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The Defense POW/MIA Accounting Agency (DPAA) announced today that a U.S. serviceman, unaccounted-for from World War II, has been identified and is being returned to his family for burial with full military honors.
Army Air Forces Pvt. William D. Gruber, 22, of Townsend, Montana, will be buried August 5 in Boulder, Montana. On Dec. 8, 1941, Gruber was assigned to the Philippine Department, U.S. Army Forces in the Far East, when Japanese forces invaded the Philippine Islands. Gruber and his unit cared for those wounded in intense fighting until May 6, 1942, when Corregidor fell, and the Philippines fell under control of Japanese forces. Thousands of U.S. and Filipino service members were taken prisoner; including many who were forced to endure the Bataan Death March, en route to Japanese prisoner of war (POW) camps, including the POW camp at Cabanatuan on the island of Luzon, Philippines. Gruber was among those reported captured and who were eventually moved to the Cabanatuan POW camp. More than 2,500 POWs perished in this camp during the remaining years of the war.
On June 26, 1942, Gruber was admitted to the Cabanatuan Prison Camp Hospital suffering from diphtheria and malaria. He died Sept. 27, 1942. According to prison records, Gruber was buried along with fellow prisoners in a local camp cemetery in Cabanatuan.
Following the war, American Graves Registration Service (AGRS) personnel exhumed those buried at the Cabanatuan cemetery and relocated the remains to a temporary U.S. military cemetery near Manila. In late 1947, the AGRS again exhumed the remains at the Manila cemetery in an attempt to identify them. Due to the circumstances of the POW deaths and burials, the extensive commingling, and the limited identification technologies of the time, all of the remains could not be individually identified. The unidentified remains were reburied as unknowns in a permanent American Battle Monuments Commission cemetery at Fort McKinley in Manila, Philippines.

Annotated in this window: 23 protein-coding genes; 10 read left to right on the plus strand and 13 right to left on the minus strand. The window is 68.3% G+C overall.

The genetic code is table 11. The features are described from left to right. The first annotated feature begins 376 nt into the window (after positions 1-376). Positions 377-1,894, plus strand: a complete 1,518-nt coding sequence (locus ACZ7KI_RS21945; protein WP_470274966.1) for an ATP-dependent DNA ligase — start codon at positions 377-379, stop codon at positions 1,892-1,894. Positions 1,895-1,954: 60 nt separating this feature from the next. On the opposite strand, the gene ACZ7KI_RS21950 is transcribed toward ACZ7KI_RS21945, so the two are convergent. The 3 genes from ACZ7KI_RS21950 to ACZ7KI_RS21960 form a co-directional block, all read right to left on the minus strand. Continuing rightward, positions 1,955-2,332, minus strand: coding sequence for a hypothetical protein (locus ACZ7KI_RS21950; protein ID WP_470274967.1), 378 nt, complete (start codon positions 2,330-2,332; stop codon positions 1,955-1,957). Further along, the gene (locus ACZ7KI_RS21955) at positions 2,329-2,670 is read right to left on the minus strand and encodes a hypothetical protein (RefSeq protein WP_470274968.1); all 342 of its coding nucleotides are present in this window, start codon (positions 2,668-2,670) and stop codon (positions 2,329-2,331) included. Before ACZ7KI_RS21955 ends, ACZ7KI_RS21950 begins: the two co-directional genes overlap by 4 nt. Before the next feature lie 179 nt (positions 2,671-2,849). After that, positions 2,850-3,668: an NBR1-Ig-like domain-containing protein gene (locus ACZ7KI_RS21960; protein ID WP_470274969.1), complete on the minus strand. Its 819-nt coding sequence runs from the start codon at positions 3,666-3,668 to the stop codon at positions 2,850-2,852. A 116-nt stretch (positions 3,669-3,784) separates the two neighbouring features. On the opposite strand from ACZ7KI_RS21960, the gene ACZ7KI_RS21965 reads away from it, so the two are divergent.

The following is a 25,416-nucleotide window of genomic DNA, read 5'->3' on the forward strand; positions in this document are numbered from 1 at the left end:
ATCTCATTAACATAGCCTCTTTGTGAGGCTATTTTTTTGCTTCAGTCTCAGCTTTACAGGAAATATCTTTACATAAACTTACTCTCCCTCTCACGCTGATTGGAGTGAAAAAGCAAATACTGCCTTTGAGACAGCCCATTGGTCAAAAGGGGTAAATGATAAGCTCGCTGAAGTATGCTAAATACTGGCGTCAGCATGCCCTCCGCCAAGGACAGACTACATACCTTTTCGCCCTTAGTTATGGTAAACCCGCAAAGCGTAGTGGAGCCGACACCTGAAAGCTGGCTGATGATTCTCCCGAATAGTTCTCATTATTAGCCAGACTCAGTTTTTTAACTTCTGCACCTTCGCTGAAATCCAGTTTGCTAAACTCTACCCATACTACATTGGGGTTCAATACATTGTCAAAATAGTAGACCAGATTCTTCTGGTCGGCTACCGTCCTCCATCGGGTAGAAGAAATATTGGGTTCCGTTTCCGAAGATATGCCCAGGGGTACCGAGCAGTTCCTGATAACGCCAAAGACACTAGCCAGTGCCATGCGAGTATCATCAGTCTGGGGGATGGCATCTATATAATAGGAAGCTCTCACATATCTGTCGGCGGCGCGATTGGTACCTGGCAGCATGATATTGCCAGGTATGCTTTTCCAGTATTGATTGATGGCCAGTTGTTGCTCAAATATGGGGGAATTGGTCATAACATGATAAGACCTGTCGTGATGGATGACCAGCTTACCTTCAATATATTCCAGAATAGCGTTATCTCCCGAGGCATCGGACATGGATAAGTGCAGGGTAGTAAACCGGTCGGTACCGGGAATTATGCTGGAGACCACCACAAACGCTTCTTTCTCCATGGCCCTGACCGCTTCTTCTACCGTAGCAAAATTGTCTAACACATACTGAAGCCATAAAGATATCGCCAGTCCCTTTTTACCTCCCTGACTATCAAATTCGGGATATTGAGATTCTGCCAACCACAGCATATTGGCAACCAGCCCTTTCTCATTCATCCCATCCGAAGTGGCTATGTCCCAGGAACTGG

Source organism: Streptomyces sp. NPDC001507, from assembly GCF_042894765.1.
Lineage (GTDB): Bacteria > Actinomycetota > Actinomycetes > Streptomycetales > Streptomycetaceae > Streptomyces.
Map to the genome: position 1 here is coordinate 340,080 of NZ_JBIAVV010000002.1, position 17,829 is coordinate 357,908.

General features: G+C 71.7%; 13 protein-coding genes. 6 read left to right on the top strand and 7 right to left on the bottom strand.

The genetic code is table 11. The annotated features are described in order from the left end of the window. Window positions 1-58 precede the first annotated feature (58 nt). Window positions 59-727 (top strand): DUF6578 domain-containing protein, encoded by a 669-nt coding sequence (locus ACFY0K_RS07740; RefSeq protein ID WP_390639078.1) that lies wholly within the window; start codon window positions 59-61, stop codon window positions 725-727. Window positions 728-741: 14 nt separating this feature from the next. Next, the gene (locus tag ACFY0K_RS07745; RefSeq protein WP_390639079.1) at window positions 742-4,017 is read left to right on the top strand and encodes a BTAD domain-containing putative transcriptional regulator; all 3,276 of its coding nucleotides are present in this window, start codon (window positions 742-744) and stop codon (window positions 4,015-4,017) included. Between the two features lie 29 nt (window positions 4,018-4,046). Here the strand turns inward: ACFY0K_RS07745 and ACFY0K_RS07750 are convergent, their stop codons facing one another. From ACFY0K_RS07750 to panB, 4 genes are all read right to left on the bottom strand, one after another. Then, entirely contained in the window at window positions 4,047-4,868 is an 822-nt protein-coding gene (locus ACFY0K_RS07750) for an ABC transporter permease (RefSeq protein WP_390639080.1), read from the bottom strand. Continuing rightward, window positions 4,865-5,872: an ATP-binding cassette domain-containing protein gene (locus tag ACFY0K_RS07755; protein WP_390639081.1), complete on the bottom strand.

On May 11, 2016, the remains from two graves associated with Gruber’s loss were accessioned into the laboratory.
To identify Gruber’s remains, scientists from DPAA and the Armed Forces Medical Examiner System used mitochondrial (mtDNA) DNA analysis via Next Generation Sequencing technology (NGS), which matched his maternal family members, as well as circumstantial evidence and laboratory analysis, to include dental comparisons.
Of the 16 million Americans who served in World War II, more than 400,000 died during the war. Currently there are 73,046 service members (approximately 26,000 are assessed as possibly-recoverable) still unaccounted for from World War II. Gruber’s name is recorded on the Walls of the Missing at an American Battle Monuments Commission site along with the others who are missing from WWII. A rosette will be placed next to his name to indicate he has been accounted for.
For additional information on the Defense Department’s mission to account for Americans who went missing while serving our country, visit the DPAA website at www.dpaa.mil, find us on social media at www.facebook.com/dodpaa or call (703) 699-1420.